Then we drove to Barossa Chateau which is a restaurant and winery. We enjoyed lunch - barramundi, goat curry, and kangaroo were a few of the choices. We drove on through the rolling hills to the German town of Hahndorf. Now I was reminded of Solvang in California! (Why did we come to Australia if it is just like home? I will tell you later.) Anyway, we enjoyed walking around, looking in the shops, and purchasing a few souvenirs.

A funny story about Adelaide is that one of the streets is named King William Road. Because no one is allowed to cross the path of a king, no road is allowed to cross this road! So, the street has one name on the west side and another on the east side of King William. Well, at least they have a rationale for changing a street name!
Adelaide Australia

Monday, January 25, 2016

Melbourne Australia

I have been trying to decide how to talk about Melbourne. I was not expecting much from this city, but I have been delightfully surprised by how beautiful and interesting it is. I could go on and on talking about it! It is the capitol of the state of Victoria, which is in the south east part of Australia. The city is a combination of modern high rises and businesses and lovely, old buildings which were built in the early days of the city.  Melbourne (pronounced Melburn) was one of the places England sent their convicts, so there are a lot of old jails! They experienced a 10 year gold rush in the mid 1800’s which made it one of the most affluent and populous settlements in Australia at the time (hence the beautiful, old buildings).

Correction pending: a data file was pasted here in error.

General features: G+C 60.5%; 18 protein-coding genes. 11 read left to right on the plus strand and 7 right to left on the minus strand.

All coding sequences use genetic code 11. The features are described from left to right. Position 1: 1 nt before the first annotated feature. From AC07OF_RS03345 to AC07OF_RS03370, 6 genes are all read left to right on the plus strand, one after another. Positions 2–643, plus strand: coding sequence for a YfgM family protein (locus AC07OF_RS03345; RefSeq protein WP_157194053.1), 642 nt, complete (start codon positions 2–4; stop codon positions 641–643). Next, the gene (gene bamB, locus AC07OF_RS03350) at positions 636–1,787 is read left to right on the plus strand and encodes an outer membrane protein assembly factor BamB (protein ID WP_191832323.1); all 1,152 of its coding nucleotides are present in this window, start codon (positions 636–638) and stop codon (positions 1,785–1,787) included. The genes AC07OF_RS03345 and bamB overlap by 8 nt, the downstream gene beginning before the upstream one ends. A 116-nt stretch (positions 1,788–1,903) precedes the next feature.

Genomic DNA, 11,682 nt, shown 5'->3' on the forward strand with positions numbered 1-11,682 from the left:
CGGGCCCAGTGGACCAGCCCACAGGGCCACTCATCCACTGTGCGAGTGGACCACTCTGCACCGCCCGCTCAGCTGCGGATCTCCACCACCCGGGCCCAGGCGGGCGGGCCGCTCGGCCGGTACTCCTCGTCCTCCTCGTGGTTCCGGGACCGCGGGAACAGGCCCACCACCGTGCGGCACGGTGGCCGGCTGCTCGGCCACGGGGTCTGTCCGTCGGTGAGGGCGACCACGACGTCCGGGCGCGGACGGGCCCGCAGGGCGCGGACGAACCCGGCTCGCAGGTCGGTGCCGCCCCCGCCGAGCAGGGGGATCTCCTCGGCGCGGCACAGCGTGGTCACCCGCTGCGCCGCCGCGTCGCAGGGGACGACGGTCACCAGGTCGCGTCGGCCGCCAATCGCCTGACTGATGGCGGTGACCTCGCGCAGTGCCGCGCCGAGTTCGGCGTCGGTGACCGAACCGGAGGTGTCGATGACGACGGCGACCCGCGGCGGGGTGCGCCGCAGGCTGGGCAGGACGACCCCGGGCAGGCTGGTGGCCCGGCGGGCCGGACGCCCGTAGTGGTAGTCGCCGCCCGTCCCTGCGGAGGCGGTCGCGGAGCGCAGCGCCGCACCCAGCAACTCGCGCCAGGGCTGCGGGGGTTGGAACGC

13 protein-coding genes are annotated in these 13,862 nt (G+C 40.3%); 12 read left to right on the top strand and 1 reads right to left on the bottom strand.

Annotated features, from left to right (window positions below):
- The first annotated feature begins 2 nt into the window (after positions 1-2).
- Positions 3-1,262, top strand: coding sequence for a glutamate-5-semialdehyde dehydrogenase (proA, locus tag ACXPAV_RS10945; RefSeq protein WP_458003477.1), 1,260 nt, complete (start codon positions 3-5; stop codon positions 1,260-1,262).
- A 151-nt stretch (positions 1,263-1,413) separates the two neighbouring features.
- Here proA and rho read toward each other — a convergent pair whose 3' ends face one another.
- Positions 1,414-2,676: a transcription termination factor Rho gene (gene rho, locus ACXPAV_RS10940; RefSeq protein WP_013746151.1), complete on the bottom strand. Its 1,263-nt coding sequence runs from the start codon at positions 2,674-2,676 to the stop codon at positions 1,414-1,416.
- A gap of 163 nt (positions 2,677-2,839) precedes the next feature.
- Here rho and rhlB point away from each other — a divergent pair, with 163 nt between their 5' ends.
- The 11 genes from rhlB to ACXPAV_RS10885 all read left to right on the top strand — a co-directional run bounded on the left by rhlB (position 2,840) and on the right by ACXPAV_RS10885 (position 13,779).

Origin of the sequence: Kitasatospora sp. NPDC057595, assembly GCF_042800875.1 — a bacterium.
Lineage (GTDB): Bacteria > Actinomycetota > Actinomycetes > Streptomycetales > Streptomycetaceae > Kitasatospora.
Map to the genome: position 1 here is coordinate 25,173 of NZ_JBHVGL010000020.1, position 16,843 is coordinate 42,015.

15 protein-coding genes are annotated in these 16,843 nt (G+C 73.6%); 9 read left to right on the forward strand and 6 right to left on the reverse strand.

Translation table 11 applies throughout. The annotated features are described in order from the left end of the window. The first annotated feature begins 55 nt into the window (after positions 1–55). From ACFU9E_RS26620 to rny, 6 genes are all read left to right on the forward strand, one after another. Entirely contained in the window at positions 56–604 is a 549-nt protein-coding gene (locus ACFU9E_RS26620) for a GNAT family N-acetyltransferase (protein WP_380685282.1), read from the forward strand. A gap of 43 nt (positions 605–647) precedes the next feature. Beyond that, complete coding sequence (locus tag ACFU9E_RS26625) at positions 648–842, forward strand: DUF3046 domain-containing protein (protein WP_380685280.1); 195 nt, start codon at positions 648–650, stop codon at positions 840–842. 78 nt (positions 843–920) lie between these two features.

Captain William Lonsdale laid out the city in a grid pattern with wide streets (to accommodate turning horse drawn carts) and narrower streets in between. There are even narrower streets interspersed, called lane ways, to allow deliveries to businesses. There is a free tram system in the middle of the city which makes getting around a real treat.

Fountain in Carlton Gardens
On our last day in Melbourne we visited two wonderful museums. Many of the museums are free (especially for seniors) and there were lots of people out enjoying them, in spite of the light rain that lasted all morning. The Melbourne Museum is in a park next to the Royal Exhibition Hall.It is a modern looking building with lots of exhibits, somewhat akin to our natural history museums. We came to see the Bunjilaka Aboriginal Cultural Center. It was so interesting – but way too much to absorb; all about the original inhabitants of Australia.
Next,we took the free tram to Federation Square. This is an area along the banks of the Yarra River
Yarra River at Federation Square
with many art galleries, museums, shops, boat rentals, etc. There was a big screen where people were watching the tennis from the Australian Open. The NGV International museum we visited was in a complex called the National Gallery of Victoria. There were three floors of a very eclectic mix of art – from modern and contemporary to old masters to design to sculptures & ceramics. We saw lots of interesting pieces. One of our favorites was a large pool of water filled with 6 different sizes of white ceramic bowls. There was a current in the water, so the bowls moved about randomly and made beautiful music when they clinked together. The artist was also a musician and we loved the music that was created! And this was only two of so many things to see. I wish we could have stayed longer.